Archaeologia/Volume 13/Dissertation on the Life and Writings of Mary, an Anglo-Norman Poetess of the 13th Century

VI. Dissertation on the Life and Writings of Mary, an Anglo-Norman Poetess of the 13th Century, by Monf. La Rue. Communicated by Francis Douce, Esq. F.A.S. in a Letter to the Rev. John Brand, Secretary.

Read Jan. 12, 1797.

Dear Sir,

I HAVE the honour of communicating to the Society a translation of a letter addressed to me by the Abbé La Rue, upon a very important branch of English literature.

The attention with which it has already honoured the labours of this ingenious and learned writer, will not, I trust, be diminished upon the present occasion.

I remain,

Dear Sir,

very faithfully yours,

Gower Street, Dec. 2, 1796.
Translation of a Letter to F. Douce, Esq. F.A.S. upon the Life and Writings of Mary, an Anglo-Norman Poetess of the 13th Century.

IT is with extreme pleasure that I continue the pursuit of my inquiries into the literary history of the Norman and Anglo-Norman Trouveurs; and as no one is better qualified than yourself to appreciate this subject, I have done myself the honour of addressing to you my researches upon these ancient poets.

Mary may, with great propriety, be regarded as the Sappho of her age. Unfortunately she has scarcely mentioned any circumstance relating to herself! but she made so considerable a figure amongst the Anglo-Norman Trouveurs, that me may very fairly lay claim to the minutest investigation of whatever concerns her memory.

We are informed by this lady that she was born in France, but she has not mentioned the province that gave her birth, nor the reasons of her going to England. As she appears, however, to have resided in that country at the commencement of the thirteenth century, we may reasonably conclude that she was a native of Normandy. Philip Augustus having made himself master of that Province in 1204, many Norman families, whether from regard to affinity, from motives of adventure, or from attachment to the English government, went over to Great Britain, and there established themselves. Some one of these reasons might have possibly induced Mary to retire into that country, or to have followed her family thither.

If this opinion be not adopted, it will be impossible to fix upon any other province of France, under the dominion of the English, as the birth-place of Mary, because her language is neither that of Gascony nor Poitou, &c.; she appears, however, to have been acquainted with the Bas Breton, or Armoric tongue, whence it may be inferred that she was born in Bretagne. The duke of that province was then earl of Richmond in England; many of his subjects were in possession of knights fees in that honour; and Mary might have belonged to one of these families. She was, besides, extremely well versed in the literature of this province, and we shall have occasion to remark that me borrowed much from the works of the writers of that country in the composition of her own.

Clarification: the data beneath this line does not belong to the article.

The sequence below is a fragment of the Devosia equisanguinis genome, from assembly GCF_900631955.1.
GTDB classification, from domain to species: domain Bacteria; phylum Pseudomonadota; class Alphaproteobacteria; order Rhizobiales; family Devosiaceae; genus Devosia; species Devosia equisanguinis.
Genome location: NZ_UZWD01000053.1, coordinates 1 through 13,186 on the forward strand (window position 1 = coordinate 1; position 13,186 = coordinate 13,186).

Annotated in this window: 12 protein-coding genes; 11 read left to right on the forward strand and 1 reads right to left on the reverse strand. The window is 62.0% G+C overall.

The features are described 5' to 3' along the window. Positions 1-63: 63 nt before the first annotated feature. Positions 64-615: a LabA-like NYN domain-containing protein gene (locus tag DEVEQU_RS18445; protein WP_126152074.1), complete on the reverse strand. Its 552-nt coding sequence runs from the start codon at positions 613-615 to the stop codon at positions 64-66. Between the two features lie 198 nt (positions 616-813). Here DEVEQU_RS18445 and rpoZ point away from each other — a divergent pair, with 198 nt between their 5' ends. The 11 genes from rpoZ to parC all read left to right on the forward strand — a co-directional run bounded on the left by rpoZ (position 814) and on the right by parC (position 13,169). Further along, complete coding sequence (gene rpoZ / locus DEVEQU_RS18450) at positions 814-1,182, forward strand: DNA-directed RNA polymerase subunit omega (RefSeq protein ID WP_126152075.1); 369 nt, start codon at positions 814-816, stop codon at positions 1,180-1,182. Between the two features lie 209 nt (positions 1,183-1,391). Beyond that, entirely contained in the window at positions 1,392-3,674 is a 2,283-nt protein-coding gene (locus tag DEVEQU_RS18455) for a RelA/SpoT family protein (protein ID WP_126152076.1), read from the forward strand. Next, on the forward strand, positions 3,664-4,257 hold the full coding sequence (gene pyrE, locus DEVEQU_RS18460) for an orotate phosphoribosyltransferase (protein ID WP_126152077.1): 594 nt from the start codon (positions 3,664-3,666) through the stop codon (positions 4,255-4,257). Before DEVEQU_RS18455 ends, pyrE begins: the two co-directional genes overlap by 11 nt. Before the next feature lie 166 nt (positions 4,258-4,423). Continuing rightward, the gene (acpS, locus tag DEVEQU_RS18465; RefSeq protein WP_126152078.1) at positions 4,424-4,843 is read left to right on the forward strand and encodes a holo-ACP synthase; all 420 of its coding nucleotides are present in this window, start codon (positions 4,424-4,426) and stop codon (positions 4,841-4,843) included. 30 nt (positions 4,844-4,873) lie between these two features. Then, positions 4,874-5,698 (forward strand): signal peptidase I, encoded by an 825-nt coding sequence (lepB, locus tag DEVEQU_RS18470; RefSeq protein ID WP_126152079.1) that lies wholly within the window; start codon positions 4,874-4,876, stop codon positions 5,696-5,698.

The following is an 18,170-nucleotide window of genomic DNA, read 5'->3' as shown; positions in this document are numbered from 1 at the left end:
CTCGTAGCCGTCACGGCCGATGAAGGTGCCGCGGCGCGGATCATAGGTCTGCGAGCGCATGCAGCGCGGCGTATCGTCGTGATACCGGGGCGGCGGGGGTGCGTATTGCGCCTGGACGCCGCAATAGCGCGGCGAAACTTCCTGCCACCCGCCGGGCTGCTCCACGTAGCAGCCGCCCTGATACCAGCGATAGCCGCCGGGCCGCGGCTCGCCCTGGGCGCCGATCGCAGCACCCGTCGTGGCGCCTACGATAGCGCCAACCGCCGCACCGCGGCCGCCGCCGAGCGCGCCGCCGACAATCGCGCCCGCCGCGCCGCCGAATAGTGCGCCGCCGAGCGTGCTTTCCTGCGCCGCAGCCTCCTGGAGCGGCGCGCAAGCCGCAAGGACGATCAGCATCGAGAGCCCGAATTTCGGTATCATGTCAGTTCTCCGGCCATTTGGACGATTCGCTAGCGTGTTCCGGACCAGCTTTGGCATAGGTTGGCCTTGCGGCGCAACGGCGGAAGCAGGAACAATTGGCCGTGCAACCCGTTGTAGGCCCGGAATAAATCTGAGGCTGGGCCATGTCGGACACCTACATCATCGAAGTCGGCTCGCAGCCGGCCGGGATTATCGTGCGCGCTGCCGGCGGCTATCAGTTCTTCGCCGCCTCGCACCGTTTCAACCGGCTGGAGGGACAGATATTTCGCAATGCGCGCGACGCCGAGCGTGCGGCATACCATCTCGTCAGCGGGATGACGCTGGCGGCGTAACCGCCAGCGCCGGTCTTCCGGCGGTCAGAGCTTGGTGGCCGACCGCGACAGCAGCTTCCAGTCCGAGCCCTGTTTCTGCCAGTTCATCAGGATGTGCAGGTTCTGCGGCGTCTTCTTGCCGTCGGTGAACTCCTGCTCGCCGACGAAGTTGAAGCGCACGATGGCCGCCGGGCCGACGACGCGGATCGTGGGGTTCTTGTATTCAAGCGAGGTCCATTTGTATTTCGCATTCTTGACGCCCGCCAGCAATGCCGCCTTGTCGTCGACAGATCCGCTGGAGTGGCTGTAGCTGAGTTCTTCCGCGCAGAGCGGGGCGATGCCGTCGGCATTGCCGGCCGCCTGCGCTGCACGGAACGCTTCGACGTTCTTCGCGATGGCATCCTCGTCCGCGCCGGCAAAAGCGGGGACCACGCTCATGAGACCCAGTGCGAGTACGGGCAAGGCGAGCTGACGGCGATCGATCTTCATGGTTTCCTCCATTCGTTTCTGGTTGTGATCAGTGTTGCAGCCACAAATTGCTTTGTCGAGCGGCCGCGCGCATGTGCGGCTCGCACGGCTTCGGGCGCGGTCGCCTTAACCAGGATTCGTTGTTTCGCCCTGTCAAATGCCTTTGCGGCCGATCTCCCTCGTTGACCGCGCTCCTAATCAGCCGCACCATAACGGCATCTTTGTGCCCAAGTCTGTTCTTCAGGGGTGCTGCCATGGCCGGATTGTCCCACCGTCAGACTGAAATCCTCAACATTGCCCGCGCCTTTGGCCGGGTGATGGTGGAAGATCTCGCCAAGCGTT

If, however, a preference mould be given to the first opinion, we must suppose that Mary got her knowledge both of the Armoric and English languages in Great Britain. She was, at the same time, equally mistress of Latin, and from her application to these several languages, we must take it for granted that she possessed a readiness, a capacity, and even a certain rank in life, that afforded time and means to attain them. But she has said nothing that will throw any light upon her private life, and has even concealed her family name. The kingdom in which she was born, and her christian name, form the total of what she has left relating to her. I am ignorant if this lady had much self-love, but I doubt very much whether, in taking up her pen, she seriously thought about posterity; it mould rather seem that she was felicitous to be personally known only at the time she lived in. Hence we find in her works those general denominations, those vague expressions, which discourage the curious antiquary, or compel him to enter into dry and laborious discussions, the result of which often turns out to be little more than conjecture. In short, the silence or the modesty of the lady has contributed, in a great degree, to conceal from us the names names of those illustrious persons whose patronage her talents deserved. In the course, however, of my remarks upon her works, I shall endeavour to find out who were her Mecænases.

The first poems of Mary are a collection of Lays in French verse, forming various histories and gallant adventures of our valiant knights, and, according to the usage of those times, they are generally remarkable for some singular, and often marvellous catastrophe. These Lays are in the British Museum amongst the Harleian MSS. No. 978. They constitute the largest, and at the same time most ancient specimen of Anglo-Norman poetry of this kind that has been handed down to us.